Baeyens, A., et al. (2015). “Effector T cells boost regulatory T cell expansion by IL-2, TNF, OX40, and plasmacytoid dendritic cells depending on the immune context.” J Immunol 194(3): 999-1010. PubMed
CD4(+)CD25(+)Foxp3(+) regulatory T (Treg) cells play a major role in peripheral tolerance. Multiple environmental factors and cell types affect their biology. Among them, activated effector CD4(+) T cells can boost Treg cell expansion through TNF or IL-2. In this study, we further characterized this effector T (Teff) cell-dependent Treg cell boost in vivo in mice. This phenomenon was observed when both Treg and Teff cells were activated by their cognate Ag, with the latter being the same or different. Also, when Treg cells highly proliferated on their own, there was no additional Treg cell boost by Teff cells. In a condition of low inflammation, the Teff cell-mediated Treg cell boost involved TNF, OX40L, and plasmacytoid dendritic cells, whereas in a condition of high inflammation, it involved TNF and IL-2. Thus, this feedback mechanism in which Treg cells are highly activated by their Teff cell counterparts depends on the immune context for its effectiveness and mechanism. This Teff cell-dependent Treg cell boost may be crucial to limit inflammatory and autoimmune responses.
Christensen, A. D., et al. (2015). “Depletion of regulatory T cells in a hapten-induced inflammation model results in prolonged and increased inflammation driven by T cells.” Clin Exp Immunol 179(3): 485-499. PubMed
Regulatory T cells (Tregs ) are known to play an immunosuppressive role in the response of contact hypersensitivity (CHS), but neither the dynamics of Tregs during the CHS response nor the exaggerated inflammatory response after depletion of Tregs has been characterized in detail. In this study we show that the number of Tregs in the challenged tissue peak at the same time as the ear-swelling reaches its maximum on day 1 after challenge, whereas the number of Tregs in the draining lymph nodes peaks at day 2. As expected, depletion of Tregs by injection of a monoclonal antibody to CD25 prior to sensitization led to a prolonged and sustained inflammatory response which was dependent upon CD8 T cells, and co-stimulatory blockade with cytotoxic T lymphocyte antigen-4-immunoglobulin (CTLA-4-Ig) suppressed the exaggerated inflammation. In contrast, blockade of the interleukin (IL)-10-receptor (IL-10R) did not further increase the exaggerated inflammatory response in the Treg -depleted mice. In the absence of Tregs , the response changed from a mainly acute reaction with heavy infiltration of neutrophils to a sustained response with more chronic characteristics (fewer neutrophils and dominated by macrophages). Furthermore, depletion of Tregs enhanced the release of cytokines and chemokines locally in the inflamed ear and augmented serum levels of the systemic inflammatory mediators serum amyloid (SAP) and haptoglobin early in the response.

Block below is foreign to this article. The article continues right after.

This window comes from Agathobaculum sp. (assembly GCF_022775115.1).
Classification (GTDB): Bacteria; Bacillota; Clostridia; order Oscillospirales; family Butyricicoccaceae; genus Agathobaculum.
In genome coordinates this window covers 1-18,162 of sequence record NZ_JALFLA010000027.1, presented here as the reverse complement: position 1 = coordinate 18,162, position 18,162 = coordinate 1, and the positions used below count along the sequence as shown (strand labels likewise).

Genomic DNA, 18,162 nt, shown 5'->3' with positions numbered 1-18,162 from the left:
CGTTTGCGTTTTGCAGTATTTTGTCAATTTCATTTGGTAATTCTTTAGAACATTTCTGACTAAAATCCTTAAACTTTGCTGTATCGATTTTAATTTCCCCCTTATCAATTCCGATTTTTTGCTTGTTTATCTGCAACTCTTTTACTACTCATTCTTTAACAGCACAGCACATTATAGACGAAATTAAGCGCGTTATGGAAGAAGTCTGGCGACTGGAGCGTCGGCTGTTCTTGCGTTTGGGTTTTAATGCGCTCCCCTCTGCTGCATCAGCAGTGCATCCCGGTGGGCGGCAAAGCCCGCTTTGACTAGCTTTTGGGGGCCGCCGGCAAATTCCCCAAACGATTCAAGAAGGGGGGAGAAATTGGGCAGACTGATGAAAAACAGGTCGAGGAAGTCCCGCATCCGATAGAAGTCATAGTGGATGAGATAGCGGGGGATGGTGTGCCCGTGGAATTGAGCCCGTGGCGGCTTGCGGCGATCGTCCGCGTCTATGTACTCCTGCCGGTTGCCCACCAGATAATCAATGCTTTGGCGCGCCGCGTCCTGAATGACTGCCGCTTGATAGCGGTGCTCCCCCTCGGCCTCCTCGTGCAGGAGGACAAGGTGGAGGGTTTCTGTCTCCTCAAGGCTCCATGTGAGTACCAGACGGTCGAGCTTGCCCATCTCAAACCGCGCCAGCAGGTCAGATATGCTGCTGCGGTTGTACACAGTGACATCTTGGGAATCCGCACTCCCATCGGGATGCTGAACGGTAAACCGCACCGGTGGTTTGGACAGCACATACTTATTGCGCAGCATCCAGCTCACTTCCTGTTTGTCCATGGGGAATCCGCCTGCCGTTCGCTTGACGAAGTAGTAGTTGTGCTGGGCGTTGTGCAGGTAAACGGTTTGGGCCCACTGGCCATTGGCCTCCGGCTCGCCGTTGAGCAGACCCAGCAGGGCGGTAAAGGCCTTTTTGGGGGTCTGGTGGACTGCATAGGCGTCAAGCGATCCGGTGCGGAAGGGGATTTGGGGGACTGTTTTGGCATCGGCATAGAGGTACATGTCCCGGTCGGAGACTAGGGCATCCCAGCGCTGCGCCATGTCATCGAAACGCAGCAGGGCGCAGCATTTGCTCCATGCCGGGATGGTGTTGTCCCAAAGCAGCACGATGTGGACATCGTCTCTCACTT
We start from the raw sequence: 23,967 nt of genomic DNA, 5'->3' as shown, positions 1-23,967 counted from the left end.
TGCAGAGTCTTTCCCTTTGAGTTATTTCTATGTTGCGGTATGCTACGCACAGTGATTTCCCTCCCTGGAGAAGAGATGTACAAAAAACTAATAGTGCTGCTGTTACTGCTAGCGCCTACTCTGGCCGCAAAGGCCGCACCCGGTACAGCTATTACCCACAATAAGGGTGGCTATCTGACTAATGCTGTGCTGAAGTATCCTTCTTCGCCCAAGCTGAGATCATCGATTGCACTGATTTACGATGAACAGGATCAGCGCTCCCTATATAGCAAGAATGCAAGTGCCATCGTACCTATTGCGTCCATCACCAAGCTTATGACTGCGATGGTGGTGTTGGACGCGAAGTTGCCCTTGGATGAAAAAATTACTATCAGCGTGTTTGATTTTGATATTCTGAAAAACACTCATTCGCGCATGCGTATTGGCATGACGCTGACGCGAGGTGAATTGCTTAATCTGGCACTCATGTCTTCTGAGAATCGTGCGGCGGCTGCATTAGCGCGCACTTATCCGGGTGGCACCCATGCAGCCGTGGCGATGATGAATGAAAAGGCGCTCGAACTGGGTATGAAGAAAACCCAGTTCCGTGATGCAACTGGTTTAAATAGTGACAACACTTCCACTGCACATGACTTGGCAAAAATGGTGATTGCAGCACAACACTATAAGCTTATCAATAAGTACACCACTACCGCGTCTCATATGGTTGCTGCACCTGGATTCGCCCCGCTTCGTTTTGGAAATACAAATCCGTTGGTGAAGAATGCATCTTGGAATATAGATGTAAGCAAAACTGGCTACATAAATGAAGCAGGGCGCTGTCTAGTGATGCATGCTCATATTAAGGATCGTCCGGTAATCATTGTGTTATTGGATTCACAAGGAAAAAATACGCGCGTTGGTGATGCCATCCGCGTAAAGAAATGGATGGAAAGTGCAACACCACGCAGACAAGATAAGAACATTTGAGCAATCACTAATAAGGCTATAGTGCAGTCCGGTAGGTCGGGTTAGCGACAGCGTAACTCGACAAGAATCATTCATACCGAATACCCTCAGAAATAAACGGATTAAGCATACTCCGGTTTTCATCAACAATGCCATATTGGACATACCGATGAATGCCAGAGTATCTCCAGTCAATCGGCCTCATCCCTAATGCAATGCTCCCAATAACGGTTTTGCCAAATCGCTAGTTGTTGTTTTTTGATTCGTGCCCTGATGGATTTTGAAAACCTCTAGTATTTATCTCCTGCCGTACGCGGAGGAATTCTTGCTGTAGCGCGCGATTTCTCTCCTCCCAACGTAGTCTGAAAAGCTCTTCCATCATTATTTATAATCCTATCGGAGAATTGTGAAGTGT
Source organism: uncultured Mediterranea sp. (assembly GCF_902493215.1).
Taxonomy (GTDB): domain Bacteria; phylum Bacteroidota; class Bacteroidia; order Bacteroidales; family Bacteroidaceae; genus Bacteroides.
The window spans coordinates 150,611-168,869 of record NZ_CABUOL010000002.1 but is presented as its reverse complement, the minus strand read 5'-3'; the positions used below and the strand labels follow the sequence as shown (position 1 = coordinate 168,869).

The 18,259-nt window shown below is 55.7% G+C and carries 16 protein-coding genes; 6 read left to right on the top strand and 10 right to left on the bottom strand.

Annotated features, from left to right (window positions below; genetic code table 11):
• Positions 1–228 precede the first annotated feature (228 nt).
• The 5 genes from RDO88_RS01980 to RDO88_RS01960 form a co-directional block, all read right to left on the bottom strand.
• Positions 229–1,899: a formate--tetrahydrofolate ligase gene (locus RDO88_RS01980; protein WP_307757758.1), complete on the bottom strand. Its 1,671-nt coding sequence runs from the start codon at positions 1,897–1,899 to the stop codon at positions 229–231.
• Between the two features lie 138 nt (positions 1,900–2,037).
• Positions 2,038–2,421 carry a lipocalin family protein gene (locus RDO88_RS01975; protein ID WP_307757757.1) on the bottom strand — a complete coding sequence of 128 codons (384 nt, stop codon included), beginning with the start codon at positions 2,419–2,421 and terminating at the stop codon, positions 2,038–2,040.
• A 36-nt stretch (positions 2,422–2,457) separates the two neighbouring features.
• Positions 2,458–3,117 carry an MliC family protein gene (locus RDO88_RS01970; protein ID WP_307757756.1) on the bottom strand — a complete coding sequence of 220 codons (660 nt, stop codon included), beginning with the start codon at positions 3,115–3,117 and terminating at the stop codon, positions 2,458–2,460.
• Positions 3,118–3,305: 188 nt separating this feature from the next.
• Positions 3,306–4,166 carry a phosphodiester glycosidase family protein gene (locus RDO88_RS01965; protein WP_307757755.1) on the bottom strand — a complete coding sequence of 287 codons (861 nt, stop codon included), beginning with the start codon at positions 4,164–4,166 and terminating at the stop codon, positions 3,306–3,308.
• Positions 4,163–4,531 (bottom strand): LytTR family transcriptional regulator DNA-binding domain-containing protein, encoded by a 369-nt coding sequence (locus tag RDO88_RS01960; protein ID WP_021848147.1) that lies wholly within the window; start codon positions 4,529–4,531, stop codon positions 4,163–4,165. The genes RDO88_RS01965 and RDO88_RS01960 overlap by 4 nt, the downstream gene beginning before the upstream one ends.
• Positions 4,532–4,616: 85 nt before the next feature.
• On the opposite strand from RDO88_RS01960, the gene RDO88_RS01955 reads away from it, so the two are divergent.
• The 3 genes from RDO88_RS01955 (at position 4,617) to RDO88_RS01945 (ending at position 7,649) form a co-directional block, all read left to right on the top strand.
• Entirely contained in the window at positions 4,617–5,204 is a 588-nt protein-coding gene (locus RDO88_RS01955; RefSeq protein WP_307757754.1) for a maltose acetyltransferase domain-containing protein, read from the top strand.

Grinberg-Bleyer, Y., et al. (2015). “Cutting edge: NF-kappaB p65 and c-Rel control epidermal development and immune homeostasis in the skin.” J Immunol 194(6): 2472-2476. PubMed